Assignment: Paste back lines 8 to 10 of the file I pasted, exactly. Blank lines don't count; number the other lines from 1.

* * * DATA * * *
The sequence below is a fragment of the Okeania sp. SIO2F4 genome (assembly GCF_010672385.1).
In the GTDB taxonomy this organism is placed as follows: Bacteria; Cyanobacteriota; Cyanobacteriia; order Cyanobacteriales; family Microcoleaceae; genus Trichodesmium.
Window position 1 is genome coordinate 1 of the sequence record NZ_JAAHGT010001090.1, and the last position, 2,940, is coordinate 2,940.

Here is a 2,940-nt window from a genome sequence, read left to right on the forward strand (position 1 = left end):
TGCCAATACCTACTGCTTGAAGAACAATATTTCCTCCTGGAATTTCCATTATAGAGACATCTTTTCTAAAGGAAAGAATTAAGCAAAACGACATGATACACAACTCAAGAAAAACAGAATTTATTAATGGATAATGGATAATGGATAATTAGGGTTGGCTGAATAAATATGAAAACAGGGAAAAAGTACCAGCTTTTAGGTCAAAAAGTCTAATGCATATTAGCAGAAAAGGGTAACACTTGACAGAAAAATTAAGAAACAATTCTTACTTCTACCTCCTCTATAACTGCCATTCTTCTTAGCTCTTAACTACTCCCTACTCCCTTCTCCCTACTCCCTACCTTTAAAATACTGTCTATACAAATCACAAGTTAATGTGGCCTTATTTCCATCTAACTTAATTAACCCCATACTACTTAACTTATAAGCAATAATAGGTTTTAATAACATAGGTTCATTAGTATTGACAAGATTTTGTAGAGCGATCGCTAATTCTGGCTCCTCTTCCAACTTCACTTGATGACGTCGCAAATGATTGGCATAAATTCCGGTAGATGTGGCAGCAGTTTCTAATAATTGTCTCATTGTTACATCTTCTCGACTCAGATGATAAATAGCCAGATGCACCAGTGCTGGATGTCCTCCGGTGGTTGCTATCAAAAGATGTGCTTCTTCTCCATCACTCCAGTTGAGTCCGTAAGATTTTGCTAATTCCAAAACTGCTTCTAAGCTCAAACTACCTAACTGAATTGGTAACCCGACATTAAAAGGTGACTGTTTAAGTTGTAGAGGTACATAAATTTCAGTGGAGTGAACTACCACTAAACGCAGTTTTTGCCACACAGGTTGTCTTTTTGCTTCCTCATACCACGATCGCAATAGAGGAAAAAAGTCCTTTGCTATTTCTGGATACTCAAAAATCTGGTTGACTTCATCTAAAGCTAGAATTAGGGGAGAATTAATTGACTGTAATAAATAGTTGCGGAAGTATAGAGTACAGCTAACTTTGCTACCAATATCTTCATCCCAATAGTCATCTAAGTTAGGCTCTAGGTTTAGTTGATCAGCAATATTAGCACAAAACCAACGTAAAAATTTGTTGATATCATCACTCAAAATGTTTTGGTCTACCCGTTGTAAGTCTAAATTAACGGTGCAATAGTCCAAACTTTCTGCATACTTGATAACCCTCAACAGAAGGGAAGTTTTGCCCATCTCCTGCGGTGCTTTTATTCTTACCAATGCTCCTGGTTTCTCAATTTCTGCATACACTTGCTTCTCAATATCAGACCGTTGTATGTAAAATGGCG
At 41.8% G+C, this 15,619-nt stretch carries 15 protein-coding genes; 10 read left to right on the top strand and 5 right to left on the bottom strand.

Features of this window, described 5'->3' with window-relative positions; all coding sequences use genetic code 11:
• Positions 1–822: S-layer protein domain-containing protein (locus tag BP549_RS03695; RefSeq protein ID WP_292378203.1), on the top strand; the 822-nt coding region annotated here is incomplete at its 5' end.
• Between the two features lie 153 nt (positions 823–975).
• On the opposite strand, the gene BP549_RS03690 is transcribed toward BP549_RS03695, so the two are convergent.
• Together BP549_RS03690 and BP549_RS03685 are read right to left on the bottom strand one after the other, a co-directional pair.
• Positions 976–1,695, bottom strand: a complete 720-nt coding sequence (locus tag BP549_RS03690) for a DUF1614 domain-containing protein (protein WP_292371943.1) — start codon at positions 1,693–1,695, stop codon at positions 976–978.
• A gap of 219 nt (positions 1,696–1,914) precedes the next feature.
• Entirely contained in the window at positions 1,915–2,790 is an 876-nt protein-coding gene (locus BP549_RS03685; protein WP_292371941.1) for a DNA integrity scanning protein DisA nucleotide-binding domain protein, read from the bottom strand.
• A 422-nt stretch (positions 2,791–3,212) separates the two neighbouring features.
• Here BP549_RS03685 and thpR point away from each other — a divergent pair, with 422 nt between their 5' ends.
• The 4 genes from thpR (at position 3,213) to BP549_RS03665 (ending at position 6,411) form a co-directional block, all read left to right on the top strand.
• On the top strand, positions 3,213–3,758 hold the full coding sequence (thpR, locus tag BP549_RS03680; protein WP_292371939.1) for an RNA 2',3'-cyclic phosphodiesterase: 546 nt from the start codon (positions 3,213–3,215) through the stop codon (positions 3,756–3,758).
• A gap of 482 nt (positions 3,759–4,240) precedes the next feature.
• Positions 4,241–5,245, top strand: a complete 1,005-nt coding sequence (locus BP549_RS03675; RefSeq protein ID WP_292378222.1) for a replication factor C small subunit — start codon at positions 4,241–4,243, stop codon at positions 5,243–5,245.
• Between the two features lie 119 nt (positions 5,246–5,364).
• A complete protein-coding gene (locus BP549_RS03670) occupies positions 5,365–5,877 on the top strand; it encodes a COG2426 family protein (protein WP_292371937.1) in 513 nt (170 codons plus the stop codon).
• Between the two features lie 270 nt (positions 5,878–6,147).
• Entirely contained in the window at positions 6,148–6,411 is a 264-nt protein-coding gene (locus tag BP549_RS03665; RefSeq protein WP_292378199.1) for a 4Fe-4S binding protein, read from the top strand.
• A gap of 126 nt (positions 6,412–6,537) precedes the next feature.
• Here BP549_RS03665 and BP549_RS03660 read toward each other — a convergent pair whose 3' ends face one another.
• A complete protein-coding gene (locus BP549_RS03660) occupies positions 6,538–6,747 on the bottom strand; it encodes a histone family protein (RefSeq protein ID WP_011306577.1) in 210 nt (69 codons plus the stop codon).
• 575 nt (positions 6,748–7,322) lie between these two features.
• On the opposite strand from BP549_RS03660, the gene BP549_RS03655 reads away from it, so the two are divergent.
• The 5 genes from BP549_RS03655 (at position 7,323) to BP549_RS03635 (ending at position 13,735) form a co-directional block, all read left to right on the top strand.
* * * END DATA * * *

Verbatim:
• Positions 1–822: S-layer protein domain-containing protein (locus tag BP549_RS03695; RefSeq protein ID WP_292378203.1), on the top strand; the 822-nt coding region annotated here is incomplete at its 5' end.
• Between the two features lie 153 nt (positions 823–975).
• On the opposite strand, the gene BP549_RS03690 is transcribed toward BP549_RS03695, so the two are convergent.